> with the apples. *Serve plain or with hard sauce.
    >
    > Also, in the rambling preface to the recipe, it is mentioned that
    > one wants to use a "rather flat" glass or earthen baking dish,
    > which is supposed to be buttered.
    >
    > Source: *Child Life Cook Book by Clara Ingram Judson. *Chicago:
    > Rand McNally & Company, 1926, pp. 26-27.
    >
    > --
    > Jean B.


    Sort of like a multi-layered apple crisp/clafouti kinda thing. Except
    for the water - don't know why that's in there, since the juice from
    the apples as they cook seems to be plenty - and how would the
    "pudding" part ever get thick? Or is "pudding" the Brit term, meaning
    generally dessert? And what kind of crumbs?

    N.

  8. #8
    Nancy2 Guest

    Default Re: rec: Apple Pudding (different)

    >>> Serve hot.
    >
    > Don't know what that is but it's definitely not a pudding... I call it
    > a waste of time, effort, and ingredients.- Hide quoted text -
    >
    > - Show quoted text -



    It's sort of, "Why not just make apple crisp?" It's very tasty, and
    wouldn't take nearly as long to make. In addition, a crisp recipe
    could be turned into one with multiple layers if you wish.

    N.

  9. #9
    sf Guest

    Default Re: rec: Apple Pudding (different)

    On Thu, 19 May 2011 09:03:55 -0700 (PDT), Nancy2
    <[email protected]> wrote:

    > Or is "pudding" the Brit term, meaning generally dessert?


    That one gets me every time too.


    --
    I love cooking with wine.
    Sometimes I even put it in the food.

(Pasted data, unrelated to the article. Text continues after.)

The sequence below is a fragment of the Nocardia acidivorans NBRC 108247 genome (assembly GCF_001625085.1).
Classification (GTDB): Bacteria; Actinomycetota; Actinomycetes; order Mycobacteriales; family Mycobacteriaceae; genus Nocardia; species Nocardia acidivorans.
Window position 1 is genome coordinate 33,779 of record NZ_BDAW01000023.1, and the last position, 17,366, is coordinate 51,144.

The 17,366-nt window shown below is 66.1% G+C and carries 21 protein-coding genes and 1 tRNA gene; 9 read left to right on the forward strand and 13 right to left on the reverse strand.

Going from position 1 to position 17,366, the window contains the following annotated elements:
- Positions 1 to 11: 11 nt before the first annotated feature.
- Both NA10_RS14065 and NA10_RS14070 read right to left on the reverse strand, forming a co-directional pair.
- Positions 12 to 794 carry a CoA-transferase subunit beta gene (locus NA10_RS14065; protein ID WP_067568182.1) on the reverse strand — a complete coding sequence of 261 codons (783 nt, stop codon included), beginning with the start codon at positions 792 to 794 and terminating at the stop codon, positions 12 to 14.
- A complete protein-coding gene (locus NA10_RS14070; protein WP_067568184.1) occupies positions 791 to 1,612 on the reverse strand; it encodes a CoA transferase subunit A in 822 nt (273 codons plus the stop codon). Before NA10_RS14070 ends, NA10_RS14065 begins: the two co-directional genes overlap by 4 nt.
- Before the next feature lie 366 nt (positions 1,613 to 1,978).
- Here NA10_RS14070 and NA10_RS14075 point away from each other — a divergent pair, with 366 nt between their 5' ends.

10. #10
    Jean B. Guest

    Default Re: rec: Apple Pudding (different)

    Brooklyn1 wrote:
    >>> Jean B. wrote in rec.food.cooking:
    >>>
    >>>> I am thumbing through some older books and found this interesting
    >>>> recipe. I don't think I have seen anything quite like it before.
    >>>> Have any of you? I am going to type this in as it appears in the
    >>>> book, although it seems impossible to put parts in bf (the source
    >>>> will follow).
    >>>>
    >>>> Apple Pudding
    >>>> Wash, peel, core and cut into small slices enough enough apples to
    >>>> make 3 cupfuls of sliced fruit. Prepare 2 cupfuls of dry bread
    >>>> crumbs. Arrannge 1 cupful of apple in the bottom of a buttered
    >>>> baking dish. Sprinkle over this 2/3 cupful of crumbs. Sprinkle over
    >>>> the crumbs 1/2 cupful sugar, and 1/2 teaspoonful ground cinnamon.
    >>>> [JB: I'm sure all of us know it'd be best to mix the sugar and the
    >>>> cinnamon.] Drip over that 2 tablespoonfuls melted butter. Add
    >>>> another layer of apples (1 cupful), and top it with crumbs, butter,
    >>>> sugar, and cinnamon as before. Add a thrid layer, using the last
    >>>> cupful of apple and finishing off the top with the last third of the
    >>>> crumbs, butter, cinnamon and sugar. Now over the top drip the juice
    >>>> of 1 lemon. This makes a fine flavor, but may be omitted if you
    >>>> prefer. Notice that you have used 1 1/2 cupfuls of sugar. This
    >>>> makes fairly sweet pudding, but when you make it again you can use
    >>>> half a cupful more or less if this is not exactly to your taste.
    >>>> Pour 1 cupful of cold water over the whole pudding. [JB: At first I
    >>>> was thinking this was going to make a pudding cake, but one uses
    >>>> boiling water/liquid for that. I like bold flavors, so I am thinking
    >>>> I might use cider here.] Bake for one hour in a moderate oven.
    >>>> Serve hot.

    >
    > Don't know what that is but it's definitely not a pudding... I call it
    > a waste of time, effort, and ingredients.


    None for you then.

    --
    Jean B.

  11. #11
    Jean B. Guest